That however, is not the main issue for me in this bill. Also contained in this bill is the suspension of mark-to-market accounting (section 132). It is my understanding that this accounting procedure requires banks (and other entities) to list the value of their assets at current market value, not at their expected future value of those assets. Such a write-down has played a factor in this crisis because banks' asset sheets have dropped in value significantly. However, suspending such a rule allows the banks to effectively lie to investors and officials that would loan to them. Were such a rule to be passed for someone such as myself, I could apply for a loan saying that I have $1 million in assets based on a 401k with $10,000 and a $100,000 house -- if I hold on to them long enough, it is estimated that they will be worth $1 million. I would be laughed out of any bank office were I to ask for a loan using that logic.

I do believe that mark-to-market should be reviewed as required in section 133, but the mark-to-market rule should not be suspended until after such a review. There are types of trades that shouldn't be able to affect market value of some of these assets and as such, the rule does need refining. Suspending it wholesale removes the transparency so desperately needed on Wall Street now to improve investor and credit trust. PLEASE, fight against this section of the bill.

h/t to BAC for linking to the proposal text

UPDATE: The bill as it was written failed to pass (Yes, ignore the title, this appears to be the correct roll call). My congressman, William "Lacy" Clay did vote against the bailout.


Comrade Kevin said...

It's failed in the House.

I appreciate your analysis. It will be interesting to see what a revised bill will look like compared to this one.

no_slappz said...

john j,

You do not understand the basics of credit.

There is no comparison between the stocks in a 401-K account and bonds, mortgages or other credit instruments that are at the center of the current crisis.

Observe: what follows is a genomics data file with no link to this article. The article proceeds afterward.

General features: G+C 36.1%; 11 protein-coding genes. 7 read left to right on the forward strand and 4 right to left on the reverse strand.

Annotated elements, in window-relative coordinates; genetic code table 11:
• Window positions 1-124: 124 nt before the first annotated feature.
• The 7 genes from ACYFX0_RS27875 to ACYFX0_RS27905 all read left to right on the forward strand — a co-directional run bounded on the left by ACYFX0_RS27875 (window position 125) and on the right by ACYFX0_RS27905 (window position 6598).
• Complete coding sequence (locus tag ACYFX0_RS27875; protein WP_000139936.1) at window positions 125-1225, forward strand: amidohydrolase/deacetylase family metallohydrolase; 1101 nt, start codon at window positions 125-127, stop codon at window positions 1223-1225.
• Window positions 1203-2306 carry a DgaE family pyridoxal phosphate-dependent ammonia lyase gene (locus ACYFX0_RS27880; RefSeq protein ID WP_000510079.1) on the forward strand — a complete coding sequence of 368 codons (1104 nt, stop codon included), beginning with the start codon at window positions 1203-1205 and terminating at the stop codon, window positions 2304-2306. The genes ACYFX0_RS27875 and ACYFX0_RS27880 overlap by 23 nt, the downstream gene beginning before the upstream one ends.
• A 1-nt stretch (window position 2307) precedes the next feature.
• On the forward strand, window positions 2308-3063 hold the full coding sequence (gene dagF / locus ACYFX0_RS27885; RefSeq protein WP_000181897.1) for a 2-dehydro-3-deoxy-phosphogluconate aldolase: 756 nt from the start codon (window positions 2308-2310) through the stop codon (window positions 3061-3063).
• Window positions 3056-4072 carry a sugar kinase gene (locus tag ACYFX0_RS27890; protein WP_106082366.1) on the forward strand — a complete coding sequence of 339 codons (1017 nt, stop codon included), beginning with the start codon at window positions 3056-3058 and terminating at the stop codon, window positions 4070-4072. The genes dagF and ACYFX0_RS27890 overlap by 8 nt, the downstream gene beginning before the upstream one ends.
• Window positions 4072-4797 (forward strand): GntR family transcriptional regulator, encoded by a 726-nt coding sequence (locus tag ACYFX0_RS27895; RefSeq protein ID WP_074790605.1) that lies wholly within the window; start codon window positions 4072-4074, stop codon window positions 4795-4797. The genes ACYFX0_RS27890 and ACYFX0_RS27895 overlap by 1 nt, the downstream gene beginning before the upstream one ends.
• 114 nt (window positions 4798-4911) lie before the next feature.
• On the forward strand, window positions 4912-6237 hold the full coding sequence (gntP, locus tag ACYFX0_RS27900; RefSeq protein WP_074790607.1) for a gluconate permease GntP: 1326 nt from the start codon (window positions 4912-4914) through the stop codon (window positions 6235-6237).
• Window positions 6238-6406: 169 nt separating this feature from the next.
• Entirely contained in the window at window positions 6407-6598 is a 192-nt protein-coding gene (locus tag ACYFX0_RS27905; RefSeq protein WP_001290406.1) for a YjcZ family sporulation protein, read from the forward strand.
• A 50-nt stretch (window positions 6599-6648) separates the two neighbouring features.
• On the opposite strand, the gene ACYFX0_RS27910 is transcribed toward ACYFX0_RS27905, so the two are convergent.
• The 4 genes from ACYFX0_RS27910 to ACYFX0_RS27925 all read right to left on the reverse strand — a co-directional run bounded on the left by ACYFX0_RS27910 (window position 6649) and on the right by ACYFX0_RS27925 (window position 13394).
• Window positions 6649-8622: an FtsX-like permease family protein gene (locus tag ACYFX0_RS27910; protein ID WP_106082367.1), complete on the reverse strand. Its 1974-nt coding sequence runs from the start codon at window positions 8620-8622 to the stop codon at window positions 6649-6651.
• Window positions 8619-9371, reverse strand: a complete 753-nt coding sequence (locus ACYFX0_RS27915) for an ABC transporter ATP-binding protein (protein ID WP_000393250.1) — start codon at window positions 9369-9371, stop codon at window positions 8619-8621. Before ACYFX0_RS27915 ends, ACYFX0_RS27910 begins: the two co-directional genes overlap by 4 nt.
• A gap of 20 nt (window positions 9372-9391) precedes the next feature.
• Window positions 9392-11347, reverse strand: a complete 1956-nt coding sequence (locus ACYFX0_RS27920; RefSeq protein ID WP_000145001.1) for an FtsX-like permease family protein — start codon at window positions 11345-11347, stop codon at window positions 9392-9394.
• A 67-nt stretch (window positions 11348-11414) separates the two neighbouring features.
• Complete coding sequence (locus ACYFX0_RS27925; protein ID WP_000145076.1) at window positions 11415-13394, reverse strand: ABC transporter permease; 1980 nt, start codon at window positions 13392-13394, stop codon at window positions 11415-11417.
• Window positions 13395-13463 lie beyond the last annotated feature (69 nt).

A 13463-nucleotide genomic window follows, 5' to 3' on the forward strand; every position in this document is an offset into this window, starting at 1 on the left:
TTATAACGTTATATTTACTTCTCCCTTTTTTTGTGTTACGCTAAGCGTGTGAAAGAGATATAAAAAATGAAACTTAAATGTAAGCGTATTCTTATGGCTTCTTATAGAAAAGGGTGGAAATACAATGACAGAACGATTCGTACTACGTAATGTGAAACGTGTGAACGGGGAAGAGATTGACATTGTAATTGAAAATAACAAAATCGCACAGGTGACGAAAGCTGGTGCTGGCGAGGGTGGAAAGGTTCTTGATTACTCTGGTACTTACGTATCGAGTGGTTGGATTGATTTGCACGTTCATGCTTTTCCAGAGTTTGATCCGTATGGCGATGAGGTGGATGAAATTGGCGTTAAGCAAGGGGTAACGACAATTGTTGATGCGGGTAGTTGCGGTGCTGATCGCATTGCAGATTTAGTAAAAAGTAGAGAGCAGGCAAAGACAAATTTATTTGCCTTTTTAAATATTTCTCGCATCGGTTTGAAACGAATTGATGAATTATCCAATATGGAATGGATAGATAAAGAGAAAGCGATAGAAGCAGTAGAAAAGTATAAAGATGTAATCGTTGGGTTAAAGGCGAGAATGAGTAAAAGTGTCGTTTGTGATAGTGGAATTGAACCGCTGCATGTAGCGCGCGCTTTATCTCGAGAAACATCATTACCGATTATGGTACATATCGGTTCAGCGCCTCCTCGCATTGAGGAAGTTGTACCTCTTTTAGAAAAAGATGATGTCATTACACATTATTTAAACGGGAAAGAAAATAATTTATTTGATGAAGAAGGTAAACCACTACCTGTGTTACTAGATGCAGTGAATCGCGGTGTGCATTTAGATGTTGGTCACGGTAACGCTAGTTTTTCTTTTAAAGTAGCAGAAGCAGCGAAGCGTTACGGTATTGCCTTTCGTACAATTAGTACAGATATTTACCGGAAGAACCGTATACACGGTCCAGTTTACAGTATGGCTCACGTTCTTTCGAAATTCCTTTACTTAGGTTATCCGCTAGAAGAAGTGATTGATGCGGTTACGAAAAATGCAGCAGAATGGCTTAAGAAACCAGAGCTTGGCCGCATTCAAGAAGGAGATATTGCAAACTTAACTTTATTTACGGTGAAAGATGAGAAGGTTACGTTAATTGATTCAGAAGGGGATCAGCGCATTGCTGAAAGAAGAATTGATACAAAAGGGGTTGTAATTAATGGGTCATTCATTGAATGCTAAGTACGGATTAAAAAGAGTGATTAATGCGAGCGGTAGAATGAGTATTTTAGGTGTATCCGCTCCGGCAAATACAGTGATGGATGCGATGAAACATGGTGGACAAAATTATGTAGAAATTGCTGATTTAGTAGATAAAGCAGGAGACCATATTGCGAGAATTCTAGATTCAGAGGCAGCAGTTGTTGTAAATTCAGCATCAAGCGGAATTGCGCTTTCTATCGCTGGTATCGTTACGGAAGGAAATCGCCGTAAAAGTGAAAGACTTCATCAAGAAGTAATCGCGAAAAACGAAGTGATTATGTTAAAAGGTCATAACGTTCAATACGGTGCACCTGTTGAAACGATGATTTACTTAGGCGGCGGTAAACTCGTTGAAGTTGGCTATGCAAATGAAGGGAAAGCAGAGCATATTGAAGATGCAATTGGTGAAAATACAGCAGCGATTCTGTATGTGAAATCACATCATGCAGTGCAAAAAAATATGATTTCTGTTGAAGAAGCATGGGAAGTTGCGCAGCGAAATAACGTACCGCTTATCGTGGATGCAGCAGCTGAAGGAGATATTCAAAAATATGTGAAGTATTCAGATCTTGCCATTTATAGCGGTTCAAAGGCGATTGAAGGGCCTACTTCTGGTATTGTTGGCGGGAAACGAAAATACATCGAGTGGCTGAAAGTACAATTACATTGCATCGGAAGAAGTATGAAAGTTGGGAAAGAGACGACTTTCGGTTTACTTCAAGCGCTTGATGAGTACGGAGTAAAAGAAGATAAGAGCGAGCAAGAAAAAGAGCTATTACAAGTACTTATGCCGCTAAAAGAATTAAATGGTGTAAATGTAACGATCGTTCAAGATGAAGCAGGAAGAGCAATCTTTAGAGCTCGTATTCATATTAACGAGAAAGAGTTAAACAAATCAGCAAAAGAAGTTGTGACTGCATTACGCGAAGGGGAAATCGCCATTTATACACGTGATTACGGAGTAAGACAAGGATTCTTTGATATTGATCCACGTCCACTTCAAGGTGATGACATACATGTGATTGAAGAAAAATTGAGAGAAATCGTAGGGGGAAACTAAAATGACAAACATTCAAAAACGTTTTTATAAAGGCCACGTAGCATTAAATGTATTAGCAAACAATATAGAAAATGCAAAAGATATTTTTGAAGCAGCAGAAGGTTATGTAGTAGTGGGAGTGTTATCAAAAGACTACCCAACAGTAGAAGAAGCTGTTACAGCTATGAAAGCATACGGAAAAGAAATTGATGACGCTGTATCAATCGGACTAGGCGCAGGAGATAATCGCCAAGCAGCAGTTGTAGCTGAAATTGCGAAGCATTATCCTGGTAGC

In short, credit theory is based on the expectation of periodic cash flows arriving where they are supposed to arrive. Monthly mortgage payments, for example.

The future value of a steam of cash flows is simple to calculate. Nothing about these cash flows is analogous to the price of a stock. There is no legally binding contract between the debtor and the creditor in the world of stocks. There is also almost no collateral in the stock world.

A stock represents the "residual value" remaining after all the other obligations of a corporation have been satisfied.

In other words, what's left after all the banks are paid off, after the bondholders are paid off, and all the vendors are paid off.

When a company is in trouble, stockholders' equity is negative. But even when it's negative, the banks and bondholders often get full reimbursement.

Things may get tricky with Credit Default Swaps and other seemingly exotic credit derivatives, but they are not as esoteric as journalists invariably suggest.

That aside, none of our current problems would exist if it were not for the 1977 enactment of the Community Reinvestment Act, which forced banks to offer mortgages to people with low credit scores, poor work histories and no downpayment money.

If we were all required to cough up 20% to buy a house, our current problems would have been stopped before they started.